Doundounba is the “Dance of the Strong Men”, an old dance traditionally performed only by men in Guinea, West Africa. It is a social ritual that takes place in the “Bara”, the space for dancing found in every village, with a large tree planted in the center.
In Doundounba ceremonies, the circles of men or boys are formed around the tree, each circle representing a social or age group (kare). The Baranti, the masters of the Bara, form the group that assumes responsibility for the smooth running of the gathering.
The name of the project is purely symbolic as this is not about specifically teaching Guinean culture. Also, although the project is named after an ancient traditional dance, the main focus of these circles will be on men drumming together and expressing themselves through rhythm and storytelling. You will learn from several artists/facilitators from various African traditions and cultures.
In this project we wanted to provide an opportunity for Black men (and their sons where applicable) to feel supported in a culturally safe environment, with traditional practices that draw upon their own ancestral roots. Even though the Black community is diverse and coming from many backgrounds from around the world, it is a known fact that most of us do not typically seek conventional therapy even when we need help. Instead, we find the support we need primarily in our social gatherings with our community. Additionally, the recent racial tensions we have been experiencing happened at a time when black people were already feeling vulnerable, and because of Covid-19 measures it was not possible for us to physically come together and get the care we needed from our own community.
TODAY, our cultural healing traditions are needed to successfully address the specific challenges and issues faced by our male Black community members here in Vancouver during Covid-19. We believe that this project will provide great relief at a time of unusual and increased need.
Your guides (or Baranti) on this journey are taking the role of the Griots. A Griot is an African storyteller, singer, musician, and oral historian. Griots were an important part of the culture and social life of the village, and their role has traditionally been to preserve the genealogies, historical narratives, and oral traditions of their people. They were the keepers of cultural knowledge and traditional values (Griots meaning “blood of the society” in Mandinka language from West Africa).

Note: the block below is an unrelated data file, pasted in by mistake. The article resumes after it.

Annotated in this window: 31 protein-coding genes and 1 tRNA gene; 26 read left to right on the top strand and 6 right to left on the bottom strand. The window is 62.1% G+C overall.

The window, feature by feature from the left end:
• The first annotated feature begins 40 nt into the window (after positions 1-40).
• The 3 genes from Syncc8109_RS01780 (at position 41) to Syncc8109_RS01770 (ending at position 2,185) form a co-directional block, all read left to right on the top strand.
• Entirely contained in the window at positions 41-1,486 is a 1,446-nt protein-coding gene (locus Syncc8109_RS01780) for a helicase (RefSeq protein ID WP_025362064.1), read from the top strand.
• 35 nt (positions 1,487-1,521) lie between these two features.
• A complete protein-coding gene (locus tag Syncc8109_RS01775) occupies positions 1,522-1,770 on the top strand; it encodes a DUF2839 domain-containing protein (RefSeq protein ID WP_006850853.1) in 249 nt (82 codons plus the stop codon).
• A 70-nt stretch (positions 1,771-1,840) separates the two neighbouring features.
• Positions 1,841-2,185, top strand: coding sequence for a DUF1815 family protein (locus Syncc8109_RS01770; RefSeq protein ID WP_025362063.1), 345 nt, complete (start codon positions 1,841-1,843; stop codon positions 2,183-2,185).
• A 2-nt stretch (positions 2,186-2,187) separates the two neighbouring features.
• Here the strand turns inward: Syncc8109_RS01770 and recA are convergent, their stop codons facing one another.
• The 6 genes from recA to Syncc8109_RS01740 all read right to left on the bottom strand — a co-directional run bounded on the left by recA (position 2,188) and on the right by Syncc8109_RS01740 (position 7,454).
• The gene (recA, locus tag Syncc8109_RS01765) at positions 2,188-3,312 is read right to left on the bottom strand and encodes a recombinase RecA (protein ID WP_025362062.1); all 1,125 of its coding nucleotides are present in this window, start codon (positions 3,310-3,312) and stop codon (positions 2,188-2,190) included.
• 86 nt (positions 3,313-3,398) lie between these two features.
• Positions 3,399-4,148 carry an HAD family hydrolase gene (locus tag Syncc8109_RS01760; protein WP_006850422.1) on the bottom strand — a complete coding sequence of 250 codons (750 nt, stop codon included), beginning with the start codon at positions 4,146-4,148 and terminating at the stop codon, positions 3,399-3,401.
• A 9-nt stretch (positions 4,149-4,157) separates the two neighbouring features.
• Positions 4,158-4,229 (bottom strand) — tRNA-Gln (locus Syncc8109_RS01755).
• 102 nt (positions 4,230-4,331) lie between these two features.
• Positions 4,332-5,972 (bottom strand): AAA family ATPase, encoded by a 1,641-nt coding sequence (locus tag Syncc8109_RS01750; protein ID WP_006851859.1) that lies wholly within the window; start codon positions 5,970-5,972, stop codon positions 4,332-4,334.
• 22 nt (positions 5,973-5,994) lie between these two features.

You will be introduced to all your Guides on our launch day on October 10th, and your main Guide will be Elder and Storyteller Jean Pierre Makosso from Congo.
From October 10 to November 30, 2020
This project is 8-week long (including a launch event with a First Nations land acknowledgement and blessing ceremony). We will have one in-person session per week and one online session per week. In-person sessions are 2 hours each time, while online gatherings are 90-minute long. In addition, there will be 2 lifestyle group coaching sessions, to help the participants understand and organize their self care needs moving forward.
Upon registration, you will receive the exact location of our weekly gatherings. No drop-ins please.
Time: 11 am to 1 pm every Saturday
Online: 2 pm to 3:30 pm every Sunday
We will provide all the djembes and djun-djuns that will be needed.
Please bring your own face mask.
Brotherhood outfit: in African traditions, a group that goes through initiation together will dress the same way at the end, to symbolise their brotherhood so that they know they are no longer alone, that they are connected to each other beyond their physical form and they can recognize each other in any crowd because of their outfit.
On Monday, November 30 we will go out of town for a private healing ceremony. Please book your calendar accordingly, you will be gone roughly from 10 am to 6 pm. More details will be confirmed later.
This is where you will receive your "Brotherhood outfit", as a symbol of your belonging to this men's group.
*We will arrange carpooling and lunch will be provided.
I am not black but I love drumming. Can I join this group?
NO. This is for Black men only.
I am interested but I don't want to commit. Can I just drop-in from time to time?
We would prefer it if you could attend on a consistent basis. We are confident that once you experience the deep connection that happens around the drum you will make every effort to attend all sessions! So please, come any time you can, we will be here, ready to welcome you. Also, keep in mind that regular attendance helps build trust and connection.
I want to attend but I am concerned about Covid-19. Is there another way I can be a part of this?
We understand your concerns and we take every precaution to keep everyone safe when meeting in person. Having said that, we also have an online weekly gathering so that those who cannot join us physically can still be part of the group. The online sessions are for any Black man/folk who wants to join us!
This is a men's group but is Jacky going to teach us?
NO. Storyteller Jean Pierre Makosso will be the lead facilitator for this project, so that this remains a men's group. Once or twice there will be a female facilitator, but the rest of the time this project will be led by men.
This project is made possible by the generous support of the Government of Canada and the Canadian Red Cross, and the contribution of the Vancouver Opera.